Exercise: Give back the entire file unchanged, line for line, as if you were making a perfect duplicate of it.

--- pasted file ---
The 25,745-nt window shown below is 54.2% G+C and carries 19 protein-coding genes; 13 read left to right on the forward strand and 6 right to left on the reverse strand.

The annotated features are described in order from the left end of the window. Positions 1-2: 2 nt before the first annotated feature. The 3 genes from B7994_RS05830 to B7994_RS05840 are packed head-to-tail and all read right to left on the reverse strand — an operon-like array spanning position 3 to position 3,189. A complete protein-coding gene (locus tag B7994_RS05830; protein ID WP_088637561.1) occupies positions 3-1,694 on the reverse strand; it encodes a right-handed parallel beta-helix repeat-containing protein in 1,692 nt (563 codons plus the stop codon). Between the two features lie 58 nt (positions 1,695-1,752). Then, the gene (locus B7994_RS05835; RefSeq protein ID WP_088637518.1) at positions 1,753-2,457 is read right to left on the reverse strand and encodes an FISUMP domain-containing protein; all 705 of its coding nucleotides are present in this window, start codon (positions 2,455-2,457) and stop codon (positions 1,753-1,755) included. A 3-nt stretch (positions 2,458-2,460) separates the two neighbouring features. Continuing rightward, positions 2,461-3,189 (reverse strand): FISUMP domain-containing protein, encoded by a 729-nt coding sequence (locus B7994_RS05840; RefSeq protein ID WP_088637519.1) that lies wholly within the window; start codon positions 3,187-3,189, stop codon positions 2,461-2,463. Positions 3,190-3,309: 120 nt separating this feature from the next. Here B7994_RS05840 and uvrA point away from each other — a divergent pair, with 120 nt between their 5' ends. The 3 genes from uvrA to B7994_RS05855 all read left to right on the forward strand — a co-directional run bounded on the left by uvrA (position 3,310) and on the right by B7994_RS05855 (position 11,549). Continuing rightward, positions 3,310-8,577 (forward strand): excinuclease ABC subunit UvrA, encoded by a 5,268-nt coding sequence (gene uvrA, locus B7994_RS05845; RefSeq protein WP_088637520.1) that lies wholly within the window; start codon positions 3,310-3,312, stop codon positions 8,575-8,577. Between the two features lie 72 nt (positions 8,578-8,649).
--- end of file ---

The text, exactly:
The 25,745-nt window shown below is 54.2% G+C and carries 19 protein-coding genes; 13 read left to right on the forward strand and 6 right to left on the reverse strand.

The annotated features are described in order from the left end of the window. Positions 1-2: 2 nt before the first annotated feature. The 3 genes from B7994_RS05830 to B7994_RS05840 are packed head-to-tail and all read right to left on the reverse strand — an operon-like array spanning position 3 to position 3,189. A complete protein-coding gene (locus tag B7994_RS05830; protein ID WP_088637561.1) occupies positions 3-1,694 on the reverse strand; it encodes a right-handed parallel beta-helix repeat-containing protein in 1,692 nt (563 codons plus the stop codon). Between the two features lie 58 nt (positions 1,695-1,752). Then, the gene (locus B7994_RS05835; RefSeq protein ID WP_088637518.1) at positions 1,753-2,457 is read right to left on the reverse strand and encodes an FISUMP domain-containing protein; all 705 of its coding nucleotides are present in this window, start codon (positions 2,455-2,457) and stop codon (positions 1,753-1,755) included. A 3-nt stretch (positions 2,458-2,460) separates the two neighbouring features. Continuing rightward, positions 2,461-3,189 (reverse strand): FISUMP domain-containing protein, encoded by a 729-nt coding sequence (locus B7994_RS05840; RefSeq protein ID WP_088637519.1) that lies wholly within the window; start codon positions 3,187-3,189, stop codon positions 2,461-2,463. Positions 3,190-3,309: 120 nt separating this feature from the next. Here B7994_RS05840 and uvrA point away from each other — a divergent pair, with 120 nt between their 5' ends. The 3 genes from uvrA to B7994_RS05855 all read left to right on the forward strand — a co-directional run bounded on the left by uvrA (position 3,310) and on the right by B7994_RS05855 (position 11,549). Continuing rightward, positions 3,310-8,577 (forward strand): excinuclease ABC subunit UvrA, encoded by a 5,268-nt coding sequence (gene uvrA, locus B7994_RS05845; RefSeq protein WP_088637520.1) that lies wholly within the window; start codon positions 3,310-3,312, stop codon positions 8,575-8,577. Between the two features lie 72 nt (positions 8,578-8,649).